Thailand's economy developed into an economic bubble fueled by hot money. More and more was required as the size of the bubble grew. The same type of situation happened in Malaysia and Indonesia, which had the added complication of what was called " crony capitalism ". Development money went in a largely uncontrolled manner to certain people only - not necessarily the best suited or most efficient, but those closest to the centers of power.
The paper argues that managerial incentives, disciplining and corporate finance are not the fundamental distinguishing features of different financial systems. Instead, differences in ownership and control emerge as important influences on the formulation, implementation and adaptation of corporate strategy.
Ownership and control structures are interrelated with competition in product markets: Innovation, firm size and market structure: Shumpeterian hypotheses and some new themes George Symeonidis This paper surveys the empirical literature on the links between innovation, market structure and firms size.
The review shows that there is little evidence in support of the Schumpeterian hypothesis that market power and large firms stimulate innovations. Recent empirical work suggests that RGD intensity and market structure are jointly determined by technology, the characteristics of demand, the institutional framework, strategic interaction and chance.
Mark-up pricing, market structure and the business cycle Joaquim Oliveira Martins, Stefano Scarpetta and Dirk Pilat This paper presents estimates of mark-ups of prices over marginal costs for 36 manufacturing industries and 7 service sectors in 14 OECD countries.
It applies a recently developed methodology, and finds that positive mark-ups are common in both manufacturing and services.
The level of the estimated mark-ups can partly be related to competitive conditions by type of market structure. The paper also finds evidence of counter-cyclical behaviour of mark-ups, providing a possible explanation for the pro-cyclicality of employment and real wages.
Competition, productivity and efficiency Dirk Pilat This paper discusses the empirical evidence on cross-country productivity gaps and analyses the link between productivity and competition.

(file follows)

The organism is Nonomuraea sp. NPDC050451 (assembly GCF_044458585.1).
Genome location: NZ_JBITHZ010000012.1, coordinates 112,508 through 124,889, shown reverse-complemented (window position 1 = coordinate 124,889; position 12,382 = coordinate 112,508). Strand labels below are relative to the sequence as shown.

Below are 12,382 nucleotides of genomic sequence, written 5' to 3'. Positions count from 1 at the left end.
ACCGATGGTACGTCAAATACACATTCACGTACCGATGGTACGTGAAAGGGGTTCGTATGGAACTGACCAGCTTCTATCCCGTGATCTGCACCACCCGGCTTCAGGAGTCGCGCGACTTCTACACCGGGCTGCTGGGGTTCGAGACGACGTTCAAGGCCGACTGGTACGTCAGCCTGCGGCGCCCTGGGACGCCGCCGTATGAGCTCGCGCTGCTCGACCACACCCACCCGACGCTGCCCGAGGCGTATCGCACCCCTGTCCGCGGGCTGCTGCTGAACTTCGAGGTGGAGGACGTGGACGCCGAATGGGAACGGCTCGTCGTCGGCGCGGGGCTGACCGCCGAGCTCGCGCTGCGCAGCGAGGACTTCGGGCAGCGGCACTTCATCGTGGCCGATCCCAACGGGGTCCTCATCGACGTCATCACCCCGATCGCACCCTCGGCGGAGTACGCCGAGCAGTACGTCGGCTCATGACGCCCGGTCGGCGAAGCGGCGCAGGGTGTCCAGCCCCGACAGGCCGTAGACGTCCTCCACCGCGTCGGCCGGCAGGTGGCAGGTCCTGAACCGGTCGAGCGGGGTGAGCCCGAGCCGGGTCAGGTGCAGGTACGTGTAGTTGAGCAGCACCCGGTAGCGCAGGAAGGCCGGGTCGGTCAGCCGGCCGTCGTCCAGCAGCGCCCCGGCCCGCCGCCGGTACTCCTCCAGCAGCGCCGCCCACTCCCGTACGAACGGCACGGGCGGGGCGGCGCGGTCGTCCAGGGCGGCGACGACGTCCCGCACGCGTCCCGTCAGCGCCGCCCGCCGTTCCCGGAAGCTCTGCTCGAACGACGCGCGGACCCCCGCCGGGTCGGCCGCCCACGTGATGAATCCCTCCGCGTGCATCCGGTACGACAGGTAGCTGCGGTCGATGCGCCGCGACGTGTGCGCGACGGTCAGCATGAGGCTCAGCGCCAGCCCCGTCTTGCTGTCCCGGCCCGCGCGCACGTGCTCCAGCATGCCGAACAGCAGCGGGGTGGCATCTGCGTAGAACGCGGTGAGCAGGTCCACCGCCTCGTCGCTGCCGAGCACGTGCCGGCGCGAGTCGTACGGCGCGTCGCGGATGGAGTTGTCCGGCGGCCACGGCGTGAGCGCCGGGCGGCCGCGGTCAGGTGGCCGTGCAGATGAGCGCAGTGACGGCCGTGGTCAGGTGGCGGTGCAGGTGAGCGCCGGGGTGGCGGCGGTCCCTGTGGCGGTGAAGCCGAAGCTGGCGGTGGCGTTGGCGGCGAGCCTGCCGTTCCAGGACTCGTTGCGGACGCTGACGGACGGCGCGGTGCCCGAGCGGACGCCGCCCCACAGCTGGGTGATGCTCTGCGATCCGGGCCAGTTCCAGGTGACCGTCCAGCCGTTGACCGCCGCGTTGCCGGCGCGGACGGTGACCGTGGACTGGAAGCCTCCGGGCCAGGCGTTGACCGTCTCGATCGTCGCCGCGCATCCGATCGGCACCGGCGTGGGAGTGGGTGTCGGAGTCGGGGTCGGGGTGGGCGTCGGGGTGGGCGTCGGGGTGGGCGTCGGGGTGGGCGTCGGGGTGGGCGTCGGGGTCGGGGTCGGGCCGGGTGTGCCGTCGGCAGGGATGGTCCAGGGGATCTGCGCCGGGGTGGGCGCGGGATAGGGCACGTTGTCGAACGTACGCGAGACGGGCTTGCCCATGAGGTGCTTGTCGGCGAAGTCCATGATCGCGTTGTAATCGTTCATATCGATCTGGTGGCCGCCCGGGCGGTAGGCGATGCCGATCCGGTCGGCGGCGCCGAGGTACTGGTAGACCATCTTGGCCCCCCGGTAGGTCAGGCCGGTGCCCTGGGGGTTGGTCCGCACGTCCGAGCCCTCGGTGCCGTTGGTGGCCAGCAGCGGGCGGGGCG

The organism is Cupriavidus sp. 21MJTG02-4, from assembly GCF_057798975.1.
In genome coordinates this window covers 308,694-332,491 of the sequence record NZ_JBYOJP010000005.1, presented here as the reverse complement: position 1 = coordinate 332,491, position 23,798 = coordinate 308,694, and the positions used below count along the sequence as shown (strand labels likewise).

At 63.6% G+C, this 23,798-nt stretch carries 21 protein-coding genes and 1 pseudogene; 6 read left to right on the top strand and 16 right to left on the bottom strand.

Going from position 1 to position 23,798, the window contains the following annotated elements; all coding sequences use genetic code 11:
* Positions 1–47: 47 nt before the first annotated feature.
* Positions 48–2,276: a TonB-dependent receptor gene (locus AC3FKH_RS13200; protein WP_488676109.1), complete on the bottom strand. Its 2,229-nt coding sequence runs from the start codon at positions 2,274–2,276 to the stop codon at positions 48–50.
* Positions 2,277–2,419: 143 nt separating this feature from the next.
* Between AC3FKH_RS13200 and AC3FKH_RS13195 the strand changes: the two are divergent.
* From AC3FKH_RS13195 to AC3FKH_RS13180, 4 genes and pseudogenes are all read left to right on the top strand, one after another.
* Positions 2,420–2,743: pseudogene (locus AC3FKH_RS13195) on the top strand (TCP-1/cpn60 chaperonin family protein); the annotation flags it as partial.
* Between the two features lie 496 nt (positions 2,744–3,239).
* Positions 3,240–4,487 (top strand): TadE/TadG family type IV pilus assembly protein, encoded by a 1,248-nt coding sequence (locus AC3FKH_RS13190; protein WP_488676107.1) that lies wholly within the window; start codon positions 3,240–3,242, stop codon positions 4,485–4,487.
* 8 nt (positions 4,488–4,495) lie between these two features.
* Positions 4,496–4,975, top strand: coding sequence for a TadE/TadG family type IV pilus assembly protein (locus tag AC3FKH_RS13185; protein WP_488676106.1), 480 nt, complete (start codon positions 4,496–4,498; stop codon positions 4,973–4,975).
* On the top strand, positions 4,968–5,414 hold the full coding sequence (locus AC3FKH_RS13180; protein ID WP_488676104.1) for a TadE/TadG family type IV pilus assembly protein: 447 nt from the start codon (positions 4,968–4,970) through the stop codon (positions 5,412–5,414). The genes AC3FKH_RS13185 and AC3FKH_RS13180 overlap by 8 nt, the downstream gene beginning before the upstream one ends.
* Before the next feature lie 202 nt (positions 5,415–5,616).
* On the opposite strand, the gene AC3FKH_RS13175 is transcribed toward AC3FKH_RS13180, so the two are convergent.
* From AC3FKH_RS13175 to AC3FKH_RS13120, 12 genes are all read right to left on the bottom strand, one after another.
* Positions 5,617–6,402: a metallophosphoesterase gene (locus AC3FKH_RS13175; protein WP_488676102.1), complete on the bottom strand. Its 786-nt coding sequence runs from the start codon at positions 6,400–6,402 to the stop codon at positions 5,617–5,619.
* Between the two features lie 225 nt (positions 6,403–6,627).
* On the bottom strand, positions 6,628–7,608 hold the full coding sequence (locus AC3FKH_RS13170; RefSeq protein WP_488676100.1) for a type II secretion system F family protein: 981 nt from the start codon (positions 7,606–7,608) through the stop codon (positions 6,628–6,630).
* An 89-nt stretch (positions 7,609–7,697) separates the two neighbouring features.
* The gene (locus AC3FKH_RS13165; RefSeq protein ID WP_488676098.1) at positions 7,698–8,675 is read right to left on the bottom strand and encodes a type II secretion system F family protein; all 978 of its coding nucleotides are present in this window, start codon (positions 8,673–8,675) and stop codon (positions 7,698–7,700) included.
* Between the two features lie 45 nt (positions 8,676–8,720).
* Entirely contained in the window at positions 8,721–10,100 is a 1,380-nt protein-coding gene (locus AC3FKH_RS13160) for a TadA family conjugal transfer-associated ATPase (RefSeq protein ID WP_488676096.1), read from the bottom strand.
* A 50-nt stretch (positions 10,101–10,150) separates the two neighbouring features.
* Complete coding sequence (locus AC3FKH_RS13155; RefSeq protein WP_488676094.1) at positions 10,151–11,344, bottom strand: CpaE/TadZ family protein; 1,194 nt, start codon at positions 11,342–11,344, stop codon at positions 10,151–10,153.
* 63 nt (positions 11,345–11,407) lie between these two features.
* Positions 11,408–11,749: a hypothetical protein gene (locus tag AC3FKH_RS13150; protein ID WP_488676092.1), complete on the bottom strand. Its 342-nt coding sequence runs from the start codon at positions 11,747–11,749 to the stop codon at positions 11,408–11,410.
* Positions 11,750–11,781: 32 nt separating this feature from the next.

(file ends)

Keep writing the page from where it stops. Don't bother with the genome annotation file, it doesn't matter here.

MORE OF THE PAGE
It finds that inefficiency and low productivity levels are widespread in both manufacturing and services, and throughout the OECD area. The variation in productivity levels and growth rates appears related to the degree of competition facing industries. International competition is an important element in achieving high productivity levels, but domestic factors also play a role.
High entry rates appear conducive to productivity, but high concentration is not. In service sectors, government-imposed regulations are often an important restriction on competition and productivity growth.
First, reasons for spending differences over time and across countries in transfer programmes are examined.
A general finding is that differences in eligibility and entitlement conditions are usually more important than underlying population and risk characteristics. Moreover, eligibility conditions, reflecting policy goals and programme administration, often appear to be more important than benefit levels in explaining spending patterns.
The second part of the paper reflects on these results, giving a brief overview of policy reforms that might allow programme objectives to be reached more efficiently.
Alternative approaches to reducing the well-known "poverty trap" are identified and assessed, including Credit and Negative Income Tax programmes, earnings supplementation, and two marginal employment subsidy plans.
It is concluded that a judicious combination of a moderate income guarantee plus programmes to stimulate the supply of and the demand for lower skilled labour could yield gains in a number of dimensions relative to existing income protection arrangements.
A stylised "blueprint" which illustrates such an approach is presented.
Assessing the role of labour market policies and institutional settings on unemployment: The results suggest that these factors do matter for the level of structural unemployment and for the speed of labour market adjustment after an exogenous shock.The best opinions, comments and analysis from The Telegraph.
cyclical fiscal policy in an emerging market country could play an important role in promoting higher growth and productivity.2 The presence of such mechanisms could be particularly useful in boosting the efficacy of fiscal policy in the aftermath of an economic crisis, .
the Asian financial crisis in A series of economic order to reduce the deficit caused by an expansionary fiscal policy.
The crowding out effects of fiscal policy on Sectoral Impact of Fiscal Policy in Malaysia 83 Q4) and showed that tax and government spending. A nail in the coffin for the largest QE trade Weekly investor research.
29 October The rise in US company costs exposed by the latest round of results is by far the most important change in the global financial landscape in the past couple of weeks.
Malaysia may not be maximizing the bang for buck of fiscal policy through policy ill discipline during boom times by expanding fiscal expenditures. The government, as part of the fiscal prudence policy, will closely monitor its spending.
Malaysia, the only middle-income countries in the region where GDP had contracted in and percent respectively in these countries in , driven equally by domestic demand (supported by expansionary fiscal and monetary policies) and external demand.
In the Philippines, a surge in consumer and business Percent, 3m/3m saar.